|83||Kopko, "Beyond CFCs: Extending the Search for New Refrigerants," Supplied by The British Library.|
|84||Kunshenko, B. V. et al., "Reaction of Organic Compounds with SF4-HF-Halogenating System VII. Reactions of Oletins with the SF4-HF-Cl2(Br2) System," Odessa DM Polytechnicallnstitute, Institute of Organic Chemistry, Academy of Sciences of the Ukraine, Kiev., Translated from Zhuranl Organicheskoi Khimii, 28(4), 672-80 (1982), Original article submitted Aug. 24,1989. XP002344564.|
|85||LJM Kuipers, "Impact of the decrease in CFC Emissions on refrigeration: target of the IIR initiative," Int. J. Refrigeration, pp. 35-51, vol. 11, No. 6. (1988) US.|
|86||M Spatz et al., "HF0-1234yf Low GWP Refrigerant," Presentation given at SAE 2008 Alternate Refrigerant Systems Symposium, Scottsdale (AZ), Jun. 10-12, 2008. US.|
|87||M Spatz et al., "HFO-1234yf Low GWP Refrigerant," Presentation given at International Refrigeration and Air Conditioning Conference at Purdue, Jul. 14-17, 2008 US.|
|88||M Spatz et al., "HFO-1234yf Low GWP Refrigerant," Presentation given at SAE 2008 Alternate Refrigerant Systems Symposium, Scottsdale (AZ), (Jun. 10-12, 2008) U.S.|
|89||M Tekeuchi et al., "An Environmentally Friendly, Highly Efficient, Lightweight Scroll Compressor (QS90) For Car Air Conditioners" Mitsubishi Heavy Industries, Ltd. Technical.Review, vol. 45, No. 3, pp. 24-26 (Sep. 2008) US.|
|90||Meyer Kutz (Editor), "Refrigerants," Mechanical Engineers' Handbook, 2d Ed., p. 1887, John Wiley & Sons, Inc. (publ.) (1998) US.|
|91||Milker, et al., "Report, Worldwide Air Conditioning," BSRIA, Report No. 19947B, Mar. 2008. GB.|
|92||Mitsubishi Electric, "Water Heating Units," (leaflet), (4 pages) GB.|
|93||Morrissey, C.J., "Nearly Azeotropic Mixtures to Replace Refrigerant 12," From National Aeronautics and Space Administration Contract No. Nas 7-918, Aug. 1992, NASA Tech Brief, vol. 16, No. 8, Item #122. US.|
|94||National Technical Information Service, U.S. Dept. Of Commerce, Support: Letter from DuPont Haskell Lab to USEPA Regarding Results of Bacterial Reverse Mutation Assay Conducted With 1-Propene, 1,1,3,3,3-Pentafluoro-. Apr. 17, 2000 (previously cited).|
|95||National Technical Information Service, U.S. Dept. Of Commerce, Support: Letter from DuPont Haskell Lab to USEPA Regarding Results of Bacterial Reverse Mutation Assay Conducted With 1-Propene, 1,1,3,3,3-Pentafluoro-. Apr. 17, 2000.|
|96||New Refrigerant Insulating System Technology, pp. 75-78 (Apr. 15, 1996).|
|97||Notice of Allowance is JP Application No. 2004-547148 (not translated) and allowed claims.|
|98||Observation 10-Potter Clarkson LLP, Third Party Observations to EP Patent Appl. No. 05744161.0, filed by Inneos Fluor Limited, Feb. 26, 2009. EP.|
|99||Observation 10—Potter Clarkson LLP, Third Party Observations to EP Patent Appl. No. 05744161.0, filed by Inneos Fluor Limited, Feb. 26, 2009. EP.|
|100||Observation 11-Anonymous-Filed by Arnason/Faktor, Intellectual Property Consulting, Reykjavik, Iceland, Dec. 9, 2008. IE.|
|101||Observation 11—Anonymous—Filed by Arnason/Faktor, Intellectual Property Consulting, Reykjavik, Iceland, Dec. 9, 2008. IE.|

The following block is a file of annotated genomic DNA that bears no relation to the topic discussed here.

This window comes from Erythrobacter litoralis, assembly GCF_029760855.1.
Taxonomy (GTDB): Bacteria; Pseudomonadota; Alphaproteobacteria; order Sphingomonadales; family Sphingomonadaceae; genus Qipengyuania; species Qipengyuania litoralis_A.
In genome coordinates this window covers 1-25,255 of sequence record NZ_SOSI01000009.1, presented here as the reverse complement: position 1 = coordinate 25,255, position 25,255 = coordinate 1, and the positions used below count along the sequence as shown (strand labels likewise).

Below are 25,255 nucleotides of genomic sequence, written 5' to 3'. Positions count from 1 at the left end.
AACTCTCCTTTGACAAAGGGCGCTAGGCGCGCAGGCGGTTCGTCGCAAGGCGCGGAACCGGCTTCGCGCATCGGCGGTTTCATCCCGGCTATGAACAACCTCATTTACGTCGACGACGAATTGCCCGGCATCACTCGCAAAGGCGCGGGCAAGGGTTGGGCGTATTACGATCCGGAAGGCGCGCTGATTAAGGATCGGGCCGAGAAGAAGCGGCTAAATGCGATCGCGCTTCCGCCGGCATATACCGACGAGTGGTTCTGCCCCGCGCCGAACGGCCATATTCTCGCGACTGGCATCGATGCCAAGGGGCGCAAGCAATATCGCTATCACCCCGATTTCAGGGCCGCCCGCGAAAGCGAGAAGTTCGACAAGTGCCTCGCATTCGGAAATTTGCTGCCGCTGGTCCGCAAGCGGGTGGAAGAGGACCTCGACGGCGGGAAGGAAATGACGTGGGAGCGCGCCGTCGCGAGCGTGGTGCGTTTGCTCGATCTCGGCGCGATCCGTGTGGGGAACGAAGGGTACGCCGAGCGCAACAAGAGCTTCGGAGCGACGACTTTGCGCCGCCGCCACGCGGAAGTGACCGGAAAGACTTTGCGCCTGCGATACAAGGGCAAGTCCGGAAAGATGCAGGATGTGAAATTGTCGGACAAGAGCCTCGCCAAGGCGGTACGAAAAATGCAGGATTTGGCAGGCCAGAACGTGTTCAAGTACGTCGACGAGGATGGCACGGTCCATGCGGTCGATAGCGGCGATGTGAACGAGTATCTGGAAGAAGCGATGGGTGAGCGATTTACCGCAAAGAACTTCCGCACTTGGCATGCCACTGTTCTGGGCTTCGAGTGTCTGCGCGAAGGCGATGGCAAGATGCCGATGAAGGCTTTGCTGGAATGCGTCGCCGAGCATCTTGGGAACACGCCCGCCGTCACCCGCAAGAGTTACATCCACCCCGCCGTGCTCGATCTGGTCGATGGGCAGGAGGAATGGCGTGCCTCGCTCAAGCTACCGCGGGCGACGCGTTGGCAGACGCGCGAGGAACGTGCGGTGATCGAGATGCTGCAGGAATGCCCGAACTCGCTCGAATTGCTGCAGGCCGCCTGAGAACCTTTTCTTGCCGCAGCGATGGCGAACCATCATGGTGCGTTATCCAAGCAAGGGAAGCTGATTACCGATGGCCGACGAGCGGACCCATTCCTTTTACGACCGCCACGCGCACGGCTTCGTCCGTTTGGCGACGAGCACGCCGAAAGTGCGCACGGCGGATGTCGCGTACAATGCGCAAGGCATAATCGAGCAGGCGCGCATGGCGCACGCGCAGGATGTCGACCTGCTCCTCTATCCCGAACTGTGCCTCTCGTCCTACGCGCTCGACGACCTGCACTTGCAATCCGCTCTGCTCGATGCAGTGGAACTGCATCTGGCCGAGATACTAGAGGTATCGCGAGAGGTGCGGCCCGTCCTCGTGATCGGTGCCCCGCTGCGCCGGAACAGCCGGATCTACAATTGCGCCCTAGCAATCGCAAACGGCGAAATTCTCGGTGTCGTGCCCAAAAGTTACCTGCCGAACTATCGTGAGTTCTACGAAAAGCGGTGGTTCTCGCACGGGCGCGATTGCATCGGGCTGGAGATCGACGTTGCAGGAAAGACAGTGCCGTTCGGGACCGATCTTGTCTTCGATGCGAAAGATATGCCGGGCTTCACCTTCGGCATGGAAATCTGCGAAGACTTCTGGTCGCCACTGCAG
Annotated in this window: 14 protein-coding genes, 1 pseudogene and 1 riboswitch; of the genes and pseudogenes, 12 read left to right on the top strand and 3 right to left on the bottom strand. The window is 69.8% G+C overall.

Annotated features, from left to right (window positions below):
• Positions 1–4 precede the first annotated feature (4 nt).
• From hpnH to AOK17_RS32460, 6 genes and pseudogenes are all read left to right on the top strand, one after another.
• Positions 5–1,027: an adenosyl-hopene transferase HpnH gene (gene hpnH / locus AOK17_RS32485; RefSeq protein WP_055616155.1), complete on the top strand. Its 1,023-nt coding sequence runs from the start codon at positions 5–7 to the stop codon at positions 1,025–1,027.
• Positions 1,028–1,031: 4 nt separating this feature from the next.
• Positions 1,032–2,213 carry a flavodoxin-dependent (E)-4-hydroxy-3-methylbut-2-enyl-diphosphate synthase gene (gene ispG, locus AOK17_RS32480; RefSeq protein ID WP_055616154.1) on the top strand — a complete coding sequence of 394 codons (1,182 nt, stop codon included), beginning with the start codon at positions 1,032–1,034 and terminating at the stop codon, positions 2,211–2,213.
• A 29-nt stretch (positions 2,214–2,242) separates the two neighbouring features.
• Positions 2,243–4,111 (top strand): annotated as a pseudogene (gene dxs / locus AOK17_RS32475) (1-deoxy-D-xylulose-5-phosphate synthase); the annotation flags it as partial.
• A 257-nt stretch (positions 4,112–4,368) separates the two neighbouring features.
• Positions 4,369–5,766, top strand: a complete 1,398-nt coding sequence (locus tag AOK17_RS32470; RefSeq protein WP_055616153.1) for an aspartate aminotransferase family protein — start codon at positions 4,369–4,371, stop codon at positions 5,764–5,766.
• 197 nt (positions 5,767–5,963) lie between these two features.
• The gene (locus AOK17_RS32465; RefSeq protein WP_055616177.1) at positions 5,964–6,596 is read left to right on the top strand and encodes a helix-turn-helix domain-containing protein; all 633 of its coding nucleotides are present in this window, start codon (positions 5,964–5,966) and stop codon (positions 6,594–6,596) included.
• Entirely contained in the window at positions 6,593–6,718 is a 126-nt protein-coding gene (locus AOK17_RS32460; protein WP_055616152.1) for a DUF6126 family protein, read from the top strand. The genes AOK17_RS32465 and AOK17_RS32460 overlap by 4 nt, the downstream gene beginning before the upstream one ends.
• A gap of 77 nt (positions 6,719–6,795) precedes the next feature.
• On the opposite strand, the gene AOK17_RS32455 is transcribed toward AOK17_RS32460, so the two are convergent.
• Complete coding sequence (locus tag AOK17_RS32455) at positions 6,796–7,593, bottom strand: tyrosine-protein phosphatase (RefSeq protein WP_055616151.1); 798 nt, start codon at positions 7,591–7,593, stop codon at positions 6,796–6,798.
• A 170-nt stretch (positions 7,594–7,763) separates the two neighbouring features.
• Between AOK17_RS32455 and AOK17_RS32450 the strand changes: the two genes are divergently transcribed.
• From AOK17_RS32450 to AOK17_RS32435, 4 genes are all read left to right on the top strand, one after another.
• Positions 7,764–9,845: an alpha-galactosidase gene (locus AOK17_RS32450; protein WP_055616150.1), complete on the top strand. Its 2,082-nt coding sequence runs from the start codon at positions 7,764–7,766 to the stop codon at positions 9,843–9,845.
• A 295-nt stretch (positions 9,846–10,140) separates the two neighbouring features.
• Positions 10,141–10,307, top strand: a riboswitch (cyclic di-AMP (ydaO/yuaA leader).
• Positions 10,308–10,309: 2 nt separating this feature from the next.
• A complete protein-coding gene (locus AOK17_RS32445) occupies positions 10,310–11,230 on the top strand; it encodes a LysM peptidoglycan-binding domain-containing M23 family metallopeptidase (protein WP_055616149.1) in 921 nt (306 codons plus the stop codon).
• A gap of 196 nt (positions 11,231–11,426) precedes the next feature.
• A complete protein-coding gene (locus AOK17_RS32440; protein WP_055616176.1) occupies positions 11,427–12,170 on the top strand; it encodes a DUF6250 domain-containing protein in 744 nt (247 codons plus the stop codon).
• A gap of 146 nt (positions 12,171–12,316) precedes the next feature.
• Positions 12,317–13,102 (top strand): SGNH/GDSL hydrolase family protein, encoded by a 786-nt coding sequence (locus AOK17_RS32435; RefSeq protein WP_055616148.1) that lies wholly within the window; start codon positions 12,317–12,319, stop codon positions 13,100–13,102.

|102||Observation 12-Anonymous-Filed by Dr. Modiano & Associates, Milano, Feb. 26, 2009. IT.|
|103||Observation 12—Anonymous—Filed by Dr. Modiano & Associates, Milano, Feb. 26, 2009. IT.|
|104||Observation 13-Anonymous-Anonymous-Filed by Dr. Modiano & Associates, Milano, Apr. 2, 2009. IT.|
|105||Observation 13—Anonymous—Anonymous—Filed by Dr. Modiano & Associates, Milano, Apr. 2, 2009. IT.|
|106||OJ Nielsen et al., "Atmospheric chemistry of CF3 CF=CH2 : Kinetics and mechanisms of gas-phase reactions with Cl atoms, OH radicals, and O3 " Science Direct,Chemical Physics Letters 439 (2007) pp. 18-22 (www.sciencedirect.com) US.|
|107||Opposition 1-Arkema France (translation).|
|108||Opposition 1—Arkema France (translation).|
|109||Opposition 1-Arkema further opposition documents (translation).|
|110||Opposition 1—Arkema further opposition documents (translation).|
|111||Opposition 2-Daikin Industris Ltd (translation).|
|112||Opposition 2—Daikin Industris Ltd (translation).|
|113||Opposition 3-Asahi Glass Company Ltd.|
|114||Opposition 3—Asahi Glass Company Ltd.|
|115||Opposition 4-Daimler AG.|
|116||Opposition 4—Daimler AG.|
|117||Opposition 5-ACEA European Automobile Manufactures Association.|
|118||Opposition 5—ACEA European Automobile Manufactures Association.|
|121||Opposition 7-Bayerische Motoren Werke AG (translation).|
|122||Opposition 7—Bayerische Motoren Werke AG (translation).|
|123||Opposition 8-Mexichem Amanco Holdings SA.|
|124||Opposition 8—Mexichem Amanco Holdings SA.|
|125||Opposition 9-Solvay Fluor GmbH.|
|126||Opposition 9—Solvay Fluor GmbH.|
|127||Orkin et al., "Photochemistry of Bromine-containing Fluorinated Akenes; Reactivity toward OH and UV Spectra," J. Phys. Chem. A 2002, vol. 106, pp. 10195-10199 US.|
|128||Orkin et al., "Photochemistry of Bromine—containing Fluorinated Akenes; Reactivity toward OH and UV Spectra," J. Phys. Chem. A 2002, vol. 106, pp. 10195-10199 US.|
|129||Patent Owner's Response to the First Office Action Mailed Dec. 22, 2010, filed Mar. 21, 2011. (in In re Reexamination Control U.S. Appl. No. 95/000,576, Filed Oct. 5, 2010 for U.S. Patent No. 7,279,451).|